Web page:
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Incubate Joins Bipartisan Chorus: March-In Proposal Is Bad Policy

Read Incubate's blog on the recently announced March-In proposal.


Incubate recently submitted a comment letter intended to educate policymakers about the likely impacts of a White House proposal to revoke exclusive patent licensing agreements between universities and start-ups. Many of the concerns Incubate noted in our comments about the proposal were then reiterated by a bipartisan group of policymakers .

In theory, the new guidance would give the federal government the power to take intellectual property (IP) for consumer products benefitting from publicly-funded research if it doesn’t like the price. Strong and steadfast IP protections were a founding principle of Incubate, so we leapt at the chance to share our views formally.

The White House proposal has no basis in law and ignores over forty years of bipartisan precedent. In addition, it would shift the investment calculus for venture capitalists funding early-stage research and development in high-tech fields. How? By always leaving open the arbitrary possibility that a product’s price might not be “right” for ever-changing politicians.

At issue is a law known as the Bayh-Dole Act. The 1980 statute allowed universities and federally-funded labs to hold patents for any discovery made with the help of federal grant dollars. Universities can then license their patents to private sector partners with the intention of developing the invention into a useful product — a process also known as “commercialization.”

The Bayh-Dole Act has enabled the development of over 200 life-saving drugs and vaccines, as well as countless other products ranging from Honeycrisp apples to high-definition television. Incubate is also a part of the Bayh-Dole Coalition, a broad group leading on these issues.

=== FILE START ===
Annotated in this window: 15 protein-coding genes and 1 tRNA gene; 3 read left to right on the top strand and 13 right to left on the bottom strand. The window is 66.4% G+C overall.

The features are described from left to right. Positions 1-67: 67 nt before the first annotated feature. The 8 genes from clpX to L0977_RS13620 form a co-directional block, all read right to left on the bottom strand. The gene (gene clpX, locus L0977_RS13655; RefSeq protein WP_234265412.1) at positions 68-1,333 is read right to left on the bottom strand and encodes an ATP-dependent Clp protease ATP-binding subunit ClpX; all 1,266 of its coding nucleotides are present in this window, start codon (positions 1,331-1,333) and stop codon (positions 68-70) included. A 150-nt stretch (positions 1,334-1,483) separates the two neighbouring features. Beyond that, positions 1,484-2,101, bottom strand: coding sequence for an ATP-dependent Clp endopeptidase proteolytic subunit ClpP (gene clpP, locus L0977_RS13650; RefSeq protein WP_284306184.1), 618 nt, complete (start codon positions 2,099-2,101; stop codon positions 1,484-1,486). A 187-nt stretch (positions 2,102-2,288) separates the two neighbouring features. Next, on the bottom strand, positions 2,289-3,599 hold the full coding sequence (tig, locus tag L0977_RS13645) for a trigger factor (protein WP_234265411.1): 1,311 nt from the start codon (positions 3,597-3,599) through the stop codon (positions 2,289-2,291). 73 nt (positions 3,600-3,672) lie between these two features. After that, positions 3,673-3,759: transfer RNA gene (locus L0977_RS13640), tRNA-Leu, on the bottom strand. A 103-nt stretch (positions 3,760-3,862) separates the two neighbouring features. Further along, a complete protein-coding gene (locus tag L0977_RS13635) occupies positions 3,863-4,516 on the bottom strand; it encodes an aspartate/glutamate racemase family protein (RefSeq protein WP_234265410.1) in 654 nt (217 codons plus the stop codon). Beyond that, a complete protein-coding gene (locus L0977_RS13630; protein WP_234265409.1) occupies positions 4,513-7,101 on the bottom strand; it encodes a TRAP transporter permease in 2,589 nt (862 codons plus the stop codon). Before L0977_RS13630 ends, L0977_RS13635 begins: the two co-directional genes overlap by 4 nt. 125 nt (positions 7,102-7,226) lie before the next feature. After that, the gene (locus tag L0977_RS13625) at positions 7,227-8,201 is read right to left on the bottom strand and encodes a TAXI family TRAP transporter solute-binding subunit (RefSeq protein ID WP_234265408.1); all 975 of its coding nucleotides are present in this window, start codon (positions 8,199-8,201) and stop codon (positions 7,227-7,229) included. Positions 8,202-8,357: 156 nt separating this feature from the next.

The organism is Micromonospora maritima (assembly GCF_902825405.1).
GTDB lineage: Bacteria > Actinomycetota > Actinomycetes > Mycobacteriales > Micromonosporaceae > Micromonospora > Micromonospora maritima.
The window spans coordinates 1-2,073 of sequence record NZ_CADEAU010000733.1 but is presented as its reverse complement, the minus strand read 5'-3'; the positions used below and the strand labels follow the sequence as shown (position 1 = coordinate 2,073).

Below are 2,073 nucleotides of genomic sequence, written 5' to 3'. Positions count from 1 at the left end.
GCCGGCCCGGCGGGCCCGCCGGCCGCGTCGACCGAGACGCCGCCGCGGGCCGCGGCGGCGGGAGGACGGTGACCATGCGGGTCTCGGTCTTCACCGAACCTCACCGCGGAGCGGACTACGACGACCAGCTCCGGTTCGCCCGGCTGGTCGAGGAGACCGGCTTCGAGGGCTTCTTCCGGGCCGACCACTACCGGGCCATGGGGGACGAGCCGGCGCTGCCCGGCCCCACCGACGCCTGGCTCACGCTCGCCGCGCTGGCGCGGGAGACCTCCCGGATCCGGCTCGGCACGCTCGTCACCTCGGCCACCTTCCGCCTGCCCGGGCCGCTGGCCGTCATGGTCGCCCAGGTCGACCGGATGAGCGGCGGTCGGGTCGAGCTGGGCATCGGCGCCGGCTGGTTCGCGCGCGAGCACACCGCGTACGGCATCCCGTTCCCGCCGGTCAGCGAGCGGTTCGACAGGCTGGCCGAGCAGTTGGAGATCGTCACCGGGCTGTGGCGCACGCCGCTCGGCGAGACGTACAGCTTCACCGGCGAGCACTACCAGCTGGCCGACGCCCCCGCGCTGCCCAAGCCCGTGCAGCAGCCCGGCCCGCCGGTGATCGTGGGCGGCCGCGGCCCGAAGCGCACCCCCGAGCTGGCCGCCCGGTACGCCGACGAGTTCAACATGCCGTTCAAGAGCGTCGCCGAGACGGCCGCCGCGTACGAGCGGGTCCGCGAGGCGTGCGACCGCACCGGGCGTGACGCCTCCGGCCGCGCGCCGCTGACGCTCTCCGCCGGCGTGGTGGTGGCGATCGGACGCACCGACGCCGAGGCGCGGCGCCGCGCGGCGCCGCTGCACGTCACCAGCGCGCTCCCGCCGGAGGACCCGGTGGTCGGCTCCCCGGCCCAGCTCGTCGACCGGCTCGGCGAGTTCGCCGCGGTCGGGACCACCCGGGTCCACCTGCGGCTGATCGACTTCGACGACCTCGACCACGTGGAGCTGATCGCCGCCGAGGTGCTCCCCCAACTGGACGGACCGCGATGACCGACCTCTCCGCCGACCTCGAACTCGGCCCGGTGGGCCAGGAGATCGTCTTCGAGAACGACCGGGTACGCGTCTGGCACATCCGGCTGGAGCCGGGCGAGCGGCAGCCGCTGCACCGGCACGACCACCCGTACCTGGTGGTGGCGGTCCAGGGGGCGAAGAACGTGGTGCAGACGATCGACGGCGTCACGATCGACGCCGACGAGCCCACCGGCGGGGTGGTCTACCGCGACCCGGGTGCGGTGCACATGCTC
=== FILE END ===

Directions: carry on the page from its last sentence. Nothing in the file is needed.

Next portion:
The law includes a “march-in” provision allowing the government to re-license patents to additional companies if federally-funded research is not being commercialized. March-in authority ensures research benefits consumers whenever possible, and prevents established companies from licensing patents simply to forestall competition from a new product.

But the Biden Administration now says march-in powers can be invoked if federal officials determine the price of a successfully commercialized product is not “reasonable.” The law’s authors never wanted march-in to be used to control prices. Even more importantly, misusing Bayh-Dole in this way would reduce investment in a variety of sectors.

Exclusive patent rights allow firms to recoup the hundreds of millions of dollars — or more — it typically takes to commercialize a new product. IP portfolios are often the first thing venture capitalists look at when deciding whether to invest in a new start-up.

Without reliable patent protections, many VC investors will hesitate to commit their capital to companies licensing university research — even if that research seems likely to lead to an effective product. As a result, many high-potential discoveries may never make it to market.

The Biden Administration’s march-in framework might drive VCs away from collaborations with university and non-profit researchers who receive public funding. If the White House wants to maximize the real-world impacts of government-funded research, it should not finalize this plan.

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